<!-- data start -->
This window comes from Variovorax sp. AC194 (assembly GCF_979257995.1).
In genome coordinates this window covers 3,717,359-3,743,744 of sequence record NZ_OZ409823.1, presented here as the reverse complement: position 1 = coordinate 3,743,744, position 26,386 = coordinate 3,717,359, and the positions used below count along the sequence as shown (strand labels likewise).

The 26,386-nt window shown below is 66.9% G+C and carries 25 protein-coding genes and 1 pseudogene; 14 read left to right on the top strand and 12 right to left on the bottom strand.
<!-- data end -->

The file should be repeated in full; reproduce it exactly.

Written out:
This window comes from Variovorax sp. AC194 (assembly GCF_979257995.1).
In genome coordinates this window covers 3,717,359-3,743,744 of sequence record NZ_OZ409823.1, presented here as the reverse complement: position 1 = coordinate 3,743,744, position 26,386 = coordinate 3,717,359, and the positions used below count along the sequence as shown (strand labels likewise).

The 26,386-nt window shown below is 66.9% G+C and carries 25 protein-coding genes and 1 pseudogene; 14 read left to right on the top strand and 12 right to left on the bottom strand.